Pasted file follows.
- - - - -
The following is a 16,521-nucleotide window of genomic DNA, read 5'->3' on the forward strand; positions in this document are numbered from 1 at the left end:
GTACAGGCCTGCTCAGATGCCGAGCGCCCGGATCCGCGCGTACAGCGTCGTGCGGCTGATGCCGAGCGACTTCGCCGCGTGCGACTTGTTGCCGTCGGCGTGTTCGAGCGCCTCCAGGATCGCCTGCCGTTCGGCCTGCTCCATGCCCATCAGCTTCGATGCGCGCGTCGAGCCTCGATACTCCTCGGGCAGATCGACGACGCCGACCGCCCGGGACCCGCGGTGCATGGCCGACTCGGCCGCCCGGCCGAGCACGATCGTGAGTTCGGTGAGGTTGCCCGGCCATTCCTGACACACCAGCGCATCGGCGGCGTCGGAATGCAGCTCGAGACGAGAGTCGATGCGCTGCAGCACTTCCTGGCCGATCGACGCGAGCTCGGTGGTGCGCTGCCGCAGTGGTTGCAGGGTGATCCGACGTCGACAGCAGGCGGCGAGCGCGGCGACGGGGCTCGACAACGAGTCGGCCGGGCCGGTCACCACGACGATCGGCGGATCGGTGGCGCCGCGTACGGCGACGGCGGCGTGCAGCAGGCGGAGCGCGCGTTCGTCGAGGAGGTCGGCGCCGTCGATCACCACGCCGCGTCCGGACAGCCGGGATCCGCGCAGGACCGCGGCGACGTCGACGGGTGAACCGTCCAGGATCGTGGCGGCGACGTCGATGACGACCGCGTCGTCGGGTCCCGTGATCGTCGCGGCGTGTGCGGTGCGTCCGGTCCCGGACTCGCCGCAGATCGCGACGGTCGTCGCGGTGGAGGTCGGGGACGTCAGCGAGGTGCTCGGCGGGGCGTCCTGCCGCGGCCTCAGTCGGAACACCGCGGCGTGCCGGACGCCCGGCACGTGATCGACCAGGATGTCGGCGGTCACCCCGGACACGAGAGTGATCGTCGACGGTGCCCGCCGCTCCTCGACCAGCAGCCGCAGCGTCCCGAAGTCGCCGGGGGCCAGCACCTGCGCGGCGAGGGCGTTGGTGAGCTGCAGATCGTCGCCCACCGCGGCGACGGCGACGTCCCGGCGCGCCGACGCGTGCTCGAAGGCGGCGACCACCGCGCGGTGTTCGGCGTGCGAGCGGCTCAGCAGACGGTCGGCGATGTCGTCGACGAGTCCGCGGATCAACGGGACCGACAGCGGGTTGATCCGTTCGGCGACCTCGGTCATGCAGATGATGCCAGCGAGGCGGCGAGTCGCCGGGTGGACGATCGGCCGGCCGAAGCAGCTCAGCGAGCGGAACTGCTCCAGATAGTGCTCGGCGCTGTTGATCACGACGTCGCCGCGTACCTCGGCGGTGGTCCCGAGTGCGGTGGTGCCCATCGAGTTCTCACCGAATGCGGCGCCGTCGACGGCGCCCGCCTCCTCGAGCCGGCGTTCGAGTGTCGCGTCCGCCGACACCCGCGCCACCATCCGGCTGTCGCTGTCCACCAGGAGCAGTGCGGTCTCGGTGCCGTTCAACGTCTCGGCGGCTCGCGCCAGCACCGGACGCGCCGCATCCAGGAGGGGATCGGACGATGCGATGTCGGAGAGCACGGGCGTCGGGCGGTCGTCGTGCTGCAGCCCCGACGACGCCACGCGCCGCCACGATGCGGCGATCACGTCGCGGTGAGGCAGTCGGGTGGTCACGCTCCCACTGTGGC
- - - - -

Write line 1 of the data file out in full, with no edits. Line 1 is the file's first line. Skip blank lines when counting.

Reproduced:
The following is a 16,521-nucleotide window of genomic DNA, read 5'->3' on the forward strand; positions in this document are numbered from 1 at the left end: